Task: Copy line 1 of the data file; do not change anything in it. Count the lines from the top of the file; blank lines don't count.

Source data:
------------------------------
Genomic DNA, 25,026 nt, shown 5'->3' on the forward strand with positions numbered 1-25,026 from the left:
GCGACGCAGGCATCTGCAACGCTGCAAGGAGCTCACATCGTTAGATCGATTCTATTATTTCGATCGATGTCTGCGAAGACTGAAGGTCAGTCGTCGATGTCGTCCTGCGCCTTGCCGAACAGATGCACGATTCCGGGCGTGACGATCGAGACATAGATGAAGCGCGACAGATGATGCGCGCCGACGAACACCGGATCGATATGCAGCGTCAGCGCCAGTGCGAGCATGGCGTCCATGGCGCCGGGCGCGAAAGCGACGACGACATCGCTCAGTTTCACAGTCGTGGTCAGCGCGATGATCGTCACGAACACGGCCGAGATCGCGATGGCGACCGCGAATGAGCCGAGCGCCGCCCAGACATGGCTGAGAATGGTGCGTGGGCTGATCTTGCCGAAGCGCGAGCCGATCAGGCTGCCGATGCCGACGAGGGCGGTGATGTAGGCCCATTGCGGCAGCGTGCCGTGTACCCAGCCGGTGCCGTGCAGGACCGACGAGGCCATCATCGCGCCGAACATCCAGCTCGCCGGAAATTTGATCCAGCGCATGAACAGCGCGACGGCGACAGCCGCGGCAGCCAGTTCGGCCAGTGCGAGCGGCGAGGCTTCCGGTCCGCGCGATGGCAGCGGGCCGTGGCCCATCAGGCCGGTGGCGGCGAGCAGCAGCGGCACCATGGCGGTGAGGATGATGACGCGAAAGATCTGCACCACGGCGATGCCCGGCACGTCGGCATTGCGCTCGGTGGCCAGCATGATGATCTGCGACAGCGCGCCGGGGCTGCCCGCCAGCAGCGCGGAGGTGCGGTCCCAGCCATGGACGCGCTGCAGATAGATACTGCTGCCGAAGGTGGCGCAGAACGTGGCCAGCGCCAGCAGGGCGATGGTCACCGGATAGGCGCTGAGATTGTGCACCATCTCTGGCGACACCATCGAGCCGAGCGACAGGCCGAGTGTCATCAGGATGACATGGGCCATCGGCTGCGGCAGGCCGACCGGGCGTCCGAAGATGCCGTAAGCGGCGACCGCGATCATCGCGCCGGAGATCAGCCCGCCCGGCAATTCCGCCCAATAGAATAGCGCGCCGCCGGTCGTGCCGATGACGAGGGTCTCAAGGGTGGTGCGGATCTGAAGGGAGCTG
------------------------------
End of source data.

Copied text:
Genomic DNA, 25,026 nt, shown 5'->3' on the forward strand with positions numbered 1-25,026 from the left: